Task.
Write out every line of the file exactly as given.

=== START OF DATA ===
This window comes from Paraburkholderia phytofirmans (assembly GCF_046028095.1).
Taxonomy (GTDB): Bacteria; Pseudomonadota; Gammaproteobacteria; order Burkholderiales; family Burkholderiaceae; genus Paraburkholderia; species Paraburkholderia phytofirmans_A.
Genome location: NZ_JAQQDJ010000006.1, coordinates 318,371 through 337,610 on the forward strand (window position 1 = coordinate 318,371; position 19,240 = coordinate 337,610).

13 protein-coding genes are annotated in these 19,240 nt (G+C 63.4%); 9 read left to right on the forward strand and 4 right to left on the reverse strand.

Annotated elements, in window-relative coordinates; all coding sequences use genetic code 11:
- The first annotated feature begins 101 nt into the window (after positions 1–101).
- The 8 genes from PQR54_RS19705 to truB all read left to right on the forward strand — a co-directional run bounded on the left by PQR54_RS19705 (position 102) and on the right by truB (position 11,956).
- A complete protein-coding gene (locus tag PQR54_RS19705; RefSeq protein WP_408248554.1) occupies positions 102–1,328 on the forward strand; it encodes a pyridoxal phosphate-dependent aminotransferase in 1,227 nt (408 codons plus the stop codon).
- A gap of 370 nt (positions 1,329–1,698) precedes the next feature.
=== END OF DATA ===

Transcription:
This window comes from Paraburkholderia phytofirmans (assembly GCF_046028095.1).
Taxonomy (GTDB): Bacteria; Pseudomonadota; Gammaproteobacteria; order Burkholderiales; family Burkholderiaceae; genus Paraburkholderia; species Paraburkholderia phytofirmans_A.
Genome location: NZ_JAQQDJ010000006.1, coordinates 318,371 through 337,610 on the forward strand (window position 1 = coordinate 318,371; position 19,240 = coordinate 337,610).

13 protein-coding genes are annotated in these 19,240 nt (G+C 63.4%); 9 read left to right on the forward strand and 4 right to left on the reverse strand.

Annotated elements, in window-relative coordinates; all coding sequences use genetic code 11:
- The first annotated feature begins 101 nt into the window (after positions 1–101).
- The 8 genes from PQR54_RS19705 to truB all read left to right on the forward strand — a co-directional run bounded on the left by PQR54_RS19705 (position 102) and on the right by truB (position 11,956).
- A complete protein-coding gene (locus tag PQR54_RS19705; RefSeq protein WP_408248554.1) occupies positions 102–1,328 on the forward strand; it encodes a pyridoxal phosphate-dependent aminotransferase in 1,227 nt (408 codons plus the stop codon).
- A gap of 370 nt (positions 1,329–1,698) precedes the next feature.